If a number is a perfect square, it will have an odd number of factors (e.g., 4 has factors 1, 2, 4), whereas all other numbers have an even number of factors.
Is the converse true? Please explain why?
By converse, do you mean the following statement: "If a number has an odd number of factors, then it is a perfect square, and if a number has an even number of factors, then is it not a perfect square"? The original statement says that being a perfect square is equivalent to having an odd number of factors, so of course the converse is true.
Suppose that the number of factors of n is odd. We need to show that n is a perfect square. Suppose the contrary; then by the statement in post #1, n has an even number of factors, a contradiction.
In general, if you showed A implies B and (not A) implies (not B), then you showed that A and B are equivalent, so either one implies the other. Also, (not A) and (not B) are equivalent in this case.
So, I understand that the part in post #1 after "whereas" is not given.
Without loss of generality, for primes . The number of factors of n is given by the divisor function . If d(n) is odd, then all 's are even, so .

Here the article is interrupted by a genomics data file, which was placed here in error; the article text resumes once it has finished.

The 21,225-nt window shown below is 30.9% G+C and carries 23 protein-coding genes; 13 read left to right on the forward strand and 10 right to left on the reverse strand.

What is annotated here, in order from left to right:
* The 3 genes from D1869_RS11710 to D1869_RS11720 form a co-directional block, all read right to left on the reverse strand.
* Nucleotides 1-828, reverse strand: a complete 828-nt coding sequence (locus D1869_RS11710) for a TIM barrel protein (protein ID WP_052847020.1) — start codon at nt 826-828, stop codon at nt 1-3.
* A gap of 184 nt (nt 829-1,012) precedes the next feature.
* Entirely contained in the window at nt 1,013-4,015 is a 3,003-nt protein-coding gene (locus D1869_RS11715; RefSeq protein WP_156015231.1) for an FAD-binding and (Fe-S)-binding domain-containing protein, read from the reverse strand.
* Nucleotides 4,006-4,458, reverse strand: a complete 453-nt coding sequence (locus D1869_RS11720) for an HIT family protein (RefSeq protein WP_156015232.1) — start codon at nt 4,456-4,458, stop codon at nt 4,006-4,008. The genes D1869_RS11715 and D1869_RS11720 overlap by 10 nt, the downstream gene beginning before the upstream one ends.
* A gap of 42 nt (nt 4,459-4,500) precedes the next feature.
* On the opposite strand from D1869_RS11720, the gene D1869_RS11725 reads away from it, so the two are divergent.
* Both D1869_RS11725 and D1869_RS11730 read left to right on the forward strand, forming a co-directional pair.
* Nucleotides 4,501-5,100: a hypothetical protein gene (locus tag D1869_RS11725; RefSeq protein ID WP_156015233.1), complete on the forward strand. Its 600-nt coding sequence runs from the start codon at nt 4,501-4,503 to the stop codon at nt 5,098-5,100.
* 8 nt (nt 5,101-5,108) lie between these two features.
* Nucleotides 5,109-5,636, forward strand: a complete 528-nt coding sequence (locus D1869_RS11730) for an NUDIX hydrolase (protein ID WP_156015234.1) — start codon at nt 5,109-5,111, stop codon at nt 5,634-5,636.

Emakarov has given a first-rate proof, but I can't resist supplying a more basic proof that does not require knowledge of the properties of the divisor function.
Theorem: If n is not a square, then it has an even number of divisors.
Proof: Suppose x is a divisor of n, i.e. there is an integer y such that xy = n. Then y is also a divisor of n. (Here is the critical step.) Since n is not a square, x is not equal to y. So we have established a one-to-one correspondence between pairs of divisors of n, hence the number of divisors must be even.
Corollary (the contrapositive): If n has an odd number of divisors, then it is a square.